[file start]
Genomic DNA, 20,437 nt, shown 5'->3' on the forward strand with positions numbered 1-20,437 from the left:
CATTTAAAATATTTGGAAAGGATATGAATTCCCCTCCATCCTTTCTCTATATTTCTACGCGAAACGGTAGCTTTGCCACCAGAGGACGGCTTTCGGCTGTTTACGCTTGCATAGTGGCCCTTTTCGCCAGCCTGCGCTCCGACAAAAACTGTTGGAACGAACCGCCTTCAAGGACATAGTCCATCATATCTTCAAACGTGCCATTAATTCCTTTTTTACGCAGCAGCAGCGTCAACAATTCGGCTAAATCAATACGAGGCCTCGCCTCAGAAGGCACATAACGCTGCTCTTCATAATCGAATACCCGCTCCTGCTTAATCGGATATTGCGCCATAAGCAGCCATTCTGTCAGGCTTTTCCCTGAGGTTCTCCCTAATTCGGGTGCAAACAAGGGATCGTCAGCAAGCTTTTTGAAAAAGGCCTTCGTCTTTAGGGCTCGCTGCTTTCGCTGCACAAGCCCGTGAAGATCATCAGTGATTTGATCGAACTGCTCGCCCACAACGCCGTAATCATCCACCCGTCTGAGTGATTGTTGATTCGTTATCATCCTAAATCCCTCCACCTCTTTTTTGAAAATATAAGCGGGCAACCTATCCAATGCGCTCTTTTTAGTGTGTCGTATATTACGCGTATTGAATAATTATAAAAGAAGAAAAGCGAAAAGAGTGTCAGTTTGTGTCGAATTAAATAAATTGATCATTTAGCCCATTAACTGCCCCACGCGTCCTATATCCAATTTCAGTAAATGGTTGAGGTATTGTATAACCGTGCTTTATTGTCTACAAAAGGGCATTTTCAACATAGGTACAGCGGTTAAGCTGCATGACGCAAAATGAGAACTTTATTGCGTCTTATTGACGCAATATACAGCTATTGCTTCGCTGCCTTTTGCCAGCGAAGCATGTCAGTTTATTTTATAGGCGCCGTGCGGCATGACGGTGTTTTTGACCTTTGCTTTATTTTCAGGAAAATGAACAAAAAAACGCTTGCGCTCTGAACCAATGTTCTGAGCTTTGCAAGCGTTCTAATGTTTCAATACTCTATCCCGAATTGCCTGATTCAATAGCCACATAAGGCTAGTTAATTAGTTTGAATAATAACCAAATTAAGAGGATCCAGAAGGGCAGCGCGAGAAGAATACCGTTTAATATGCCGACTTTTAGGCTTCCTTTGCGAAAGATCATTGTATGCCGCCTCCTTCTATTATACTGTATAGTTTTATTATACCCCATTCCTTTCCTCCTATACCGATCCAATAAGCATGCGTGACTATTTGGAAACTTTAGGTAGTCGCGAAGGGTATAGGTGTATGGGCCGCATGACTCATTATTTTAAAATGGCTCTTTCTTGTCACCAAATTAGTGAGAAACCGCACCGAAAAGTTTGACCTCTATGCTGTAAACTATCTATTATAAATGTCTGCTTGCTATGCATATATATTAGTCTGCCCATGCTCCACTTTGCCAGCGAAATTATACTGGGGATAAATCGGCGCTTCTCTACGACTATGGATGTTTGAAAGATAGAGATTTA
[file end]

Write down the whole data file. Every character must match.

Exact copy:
Genomic DNA, 20,437 nt, shown 5'->3' on the forward strand with positions numbered 1-20,437 from the left:
CATTTAAAATATTTGGAAAGGATATGAATTCCCCTCCATCCTTTCTCTATATTTCTACGCGAAACGGTAGCTTTGCCACCAGAGGACGGCTTTCGGCTGTTTACGCTTGCATAGTGGCCCTTTTCGCCAGCCTGCGCTCCGACAAAAACTGTTGGAACGAACCGCCTTCAAGGACATAGTCCATCATATCTTCAAACGTGCCATTAATTCCTTTTTTACGCAGCAGCAGCGTCAACAATTCGGCTAAATCAATACGAGGCCTCGCCTCAGAAGGCACATAACGCTGCTCTTCATAATCGAATACCCGCTCCTGCTTAATCGGATATTGCGCCATAAGCAGCCATTCTGTCAGGCTTTTCCCTGAGGTTCTCCCTAATTCGGGTGCAAACAAGGGATCGTCAGCAAGCTTTTTGAAAAAGGCCTTCGTCTTTAGGGCTCGCTGCTTTCGCTGCACAAGCCCGTGAAGATCATCAGTGATTTGATCGAACTGCTCGCCCACAACGCCGTAATCATCCACCCGTCTGAGTGATTGTTGATTCGTTATCATCCTAAATCCCTCCACCTCTTTTTTGAAAATATAAGCGGGCAACCTATCCAATGCGCTCTTTTTAGTGTGTCGTATATTACGCGTATTGAATAATTATAAAAGAAGAAAAGCGAAAAGAGTGTCAGTTTGTGTCGAATTAAATAAATTGATCATTTAGCCCATTAACTGCCCCACGCGTCCTATATCCAATTTCAGTAAATGGTTGAGGTATTGTATAACCGTGCTTTATTGTCTACAAAAGGGCATTTTCAACATAGGTACAGCGGTTAAGCTGCATGACGCAAAATGAGAACTTTATTGCGTCTTATTGACGCAATATACAGCTATTGCTTCGCTGCCTTTTGCCAGCGAAGCATGTCAGTTTATTTTATAGGCGCCGTGCGGCATGACGGTGTTTTTGACCTTTGCTTTATTTTCAGGAAAATGAACAAAAAAACGCTTGCGCTCTGAACCAATGTTCTGAGCTTTGCAAGCGTTCTAATGTTTCAATACTCTATCCCGAATTGCCTGATTCAATAGCCACATAAGGCTAGTTAATTAGTTTGAATAATAACCAAATTAAGAGGATCCAGAAGGGCAGCGCGAGAAGAATACCGTTTAATATGCCGACTTTTAGGCTTCCTTTGCGAAAGATCATTGTATGCCGCCTCCTTCTATTATACTGTATAGTTTTATTATACCCCATTCCTTTCCTCCTATACCGATCCAATAAGCATGCGTGACTATTTGGAAACTTTAGGTAGTCGCGAAGGGTATAGGTGTATGGGCCGCATGACTCATTATTTTAAAATGGCTCTTTCTTGTCACCAAATTAGTGAGAAACCGCACCGAAAAGTTTGACCTCTATGCTGTAAACTATCTATTATAAATGTCTGCTTGCTATGCATATATATTAGTCTGCCCATGCTCCACTTTGCCAGCGAAATTATACTGGGGATAAATCGGCGCTTCTCTACGACTATGGATGTTTGAAAGATAGAGATTTA